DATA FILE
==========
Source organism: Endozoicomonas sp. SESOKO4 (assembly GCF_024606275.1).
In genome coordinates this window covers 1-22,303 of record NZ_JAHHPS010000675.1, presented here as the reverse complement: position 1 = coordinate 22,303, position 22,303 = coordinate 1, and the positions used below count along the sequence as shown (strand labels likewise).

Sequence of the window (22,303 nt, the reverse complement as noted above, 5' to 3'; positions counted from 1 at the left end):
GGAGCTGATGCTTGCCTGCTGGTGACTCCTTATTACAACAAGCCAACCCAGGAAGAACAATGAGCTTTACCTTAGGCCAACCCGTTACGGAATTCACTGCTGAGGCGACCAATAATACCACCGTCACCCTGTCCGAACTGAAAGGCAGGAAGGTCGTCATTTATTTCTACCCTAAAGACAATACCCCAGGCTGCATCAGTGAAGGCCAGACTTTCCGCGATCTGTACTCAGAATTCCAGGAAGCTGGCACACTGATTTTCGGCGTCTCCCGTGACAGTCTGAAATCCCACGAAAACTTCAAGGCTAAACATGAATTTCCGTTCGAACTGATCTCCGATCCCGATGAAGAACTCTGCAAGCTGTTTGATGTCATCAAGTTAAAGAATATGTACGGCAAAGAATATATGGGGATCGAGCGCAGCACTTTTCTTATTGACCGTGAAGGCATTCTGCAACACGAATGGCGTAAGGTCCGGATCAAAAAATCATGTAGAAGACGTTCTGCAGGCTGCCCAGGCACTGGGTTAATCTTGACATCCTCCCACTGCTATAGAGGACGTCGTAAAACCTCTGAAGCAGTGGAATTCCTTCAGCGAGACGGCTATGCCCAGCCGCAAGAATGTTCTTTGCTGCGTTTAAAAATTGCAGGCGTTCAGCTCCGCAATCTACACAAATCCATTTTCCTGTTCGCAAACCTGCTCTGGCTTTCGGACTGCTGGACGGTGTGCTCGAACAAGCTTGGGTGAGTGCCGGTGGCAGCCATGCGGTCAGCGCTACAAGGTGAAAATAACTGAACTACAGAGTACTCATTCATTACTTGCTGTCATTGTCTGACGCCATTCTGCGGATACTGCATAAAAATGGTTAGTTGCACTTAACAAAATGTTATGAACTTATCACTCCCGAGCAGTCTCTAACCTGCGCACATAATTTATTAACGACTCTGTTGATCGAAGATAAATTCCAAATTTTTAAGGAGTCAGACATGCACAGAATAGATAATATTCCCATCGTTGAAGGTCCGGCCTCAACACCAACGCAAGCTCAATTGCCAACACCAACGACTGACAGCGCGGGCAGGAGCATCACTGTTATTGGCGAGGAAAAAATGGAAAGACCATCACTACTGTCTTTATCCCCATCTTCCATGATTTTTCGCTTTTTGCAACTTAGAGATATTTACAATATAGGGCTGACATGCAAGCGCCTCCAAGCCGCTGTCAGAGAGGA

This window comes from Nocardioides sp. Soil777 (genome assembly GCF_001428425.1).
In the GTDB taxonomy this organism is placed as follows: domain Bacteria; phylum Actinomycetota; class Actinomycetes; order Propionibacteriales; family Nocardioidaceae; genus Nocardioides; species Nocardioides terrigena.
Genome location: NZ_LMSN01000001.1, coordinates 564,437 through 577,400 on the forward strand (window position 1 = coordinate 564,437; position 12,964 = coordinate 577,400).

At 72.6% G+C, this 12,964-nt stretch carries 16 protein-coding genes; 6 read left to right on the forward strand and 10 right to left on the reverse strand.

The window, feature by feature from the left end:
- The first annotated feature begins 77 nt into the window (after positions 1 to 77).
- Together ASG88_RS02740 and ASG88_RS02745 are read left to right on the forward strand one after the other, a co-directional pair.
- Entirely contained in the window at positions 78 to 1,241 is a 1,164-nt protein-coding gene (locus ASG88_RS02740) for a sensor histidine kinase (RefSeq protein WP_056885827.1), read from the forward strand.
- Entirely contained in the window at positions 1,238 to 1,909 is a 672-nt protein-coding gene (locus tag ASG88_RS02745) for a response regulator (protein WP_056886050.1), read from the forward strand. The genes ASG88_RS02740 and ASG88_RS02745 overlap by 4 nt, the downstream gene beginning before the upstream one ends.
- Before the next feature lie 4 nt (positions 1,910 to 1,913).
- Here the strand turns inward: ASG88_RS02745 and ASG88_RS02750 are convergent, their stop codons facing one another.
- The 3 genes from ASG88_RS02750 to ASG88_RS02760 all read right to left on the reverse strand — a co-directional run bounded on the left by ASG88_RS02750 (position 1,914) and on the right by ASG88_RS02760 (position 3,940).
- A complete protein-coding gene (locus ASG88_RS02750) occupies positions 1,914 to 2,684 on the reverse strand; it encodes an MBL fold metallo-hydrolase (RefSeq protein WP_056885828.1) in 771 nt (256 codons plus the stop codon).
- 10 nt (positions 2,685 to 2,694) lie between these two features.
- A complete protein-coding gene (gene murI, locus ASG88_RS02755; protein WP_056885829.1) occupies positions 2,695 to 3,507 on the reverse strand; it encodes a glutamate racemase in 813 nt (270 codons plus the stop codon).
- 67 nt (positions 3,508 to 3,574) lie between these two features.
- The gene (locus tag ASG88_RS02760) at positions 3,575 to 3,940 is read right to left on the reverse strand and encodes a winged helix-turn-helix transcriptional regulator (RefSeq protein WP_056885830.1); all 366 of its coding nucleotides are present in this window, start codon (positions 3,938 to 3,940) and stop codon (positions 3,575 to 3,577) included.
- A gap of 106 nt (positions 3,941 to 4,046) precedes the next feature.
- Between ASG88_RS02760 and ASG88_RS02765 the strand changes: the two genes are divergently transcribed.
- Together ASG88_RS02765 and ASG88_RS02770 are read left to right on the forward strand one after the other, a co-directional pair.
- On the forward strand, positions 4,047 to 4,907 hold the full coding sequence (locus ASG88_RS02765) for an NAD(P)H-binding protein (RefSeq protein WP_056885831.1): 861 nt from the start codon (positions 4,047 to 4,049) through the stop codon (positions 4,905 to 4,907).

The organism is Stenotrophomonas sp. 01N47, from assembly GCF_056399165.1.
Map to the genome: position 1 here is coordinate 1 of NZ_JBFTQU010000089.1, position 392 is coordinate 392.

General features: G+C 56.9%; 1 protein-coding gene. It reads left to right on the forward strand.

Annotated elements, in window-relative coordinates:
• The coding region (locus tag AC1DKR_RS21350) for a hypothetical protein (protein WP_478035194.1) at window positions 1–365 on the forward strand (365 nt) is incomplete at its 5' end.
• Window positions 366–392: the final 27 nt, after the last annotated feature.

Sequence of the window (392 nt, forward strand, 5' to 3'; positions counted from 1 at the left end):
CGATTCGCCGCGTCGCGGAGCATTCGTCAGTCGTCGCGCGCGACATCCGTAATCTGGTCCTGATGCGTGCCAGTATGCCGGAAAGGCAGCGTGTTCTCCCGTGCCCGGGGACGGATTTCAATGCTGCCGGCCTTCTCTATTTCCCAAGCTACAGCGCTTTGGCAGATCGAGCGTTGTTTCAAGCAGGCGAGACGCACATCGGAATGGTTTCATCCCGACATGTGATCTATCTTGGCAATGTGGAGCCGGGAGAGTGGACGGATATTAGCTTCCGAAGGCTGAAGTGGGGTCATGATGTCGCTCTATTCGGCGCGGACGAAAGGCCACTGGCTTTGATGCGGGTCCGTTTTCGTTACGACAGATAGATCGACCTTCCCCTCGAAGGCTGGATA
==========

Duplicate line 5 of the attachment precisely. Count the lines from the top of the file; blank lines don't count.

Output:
This window comes from Nocardioides sp. Soil777 (genome assembly GCF_001428425.1).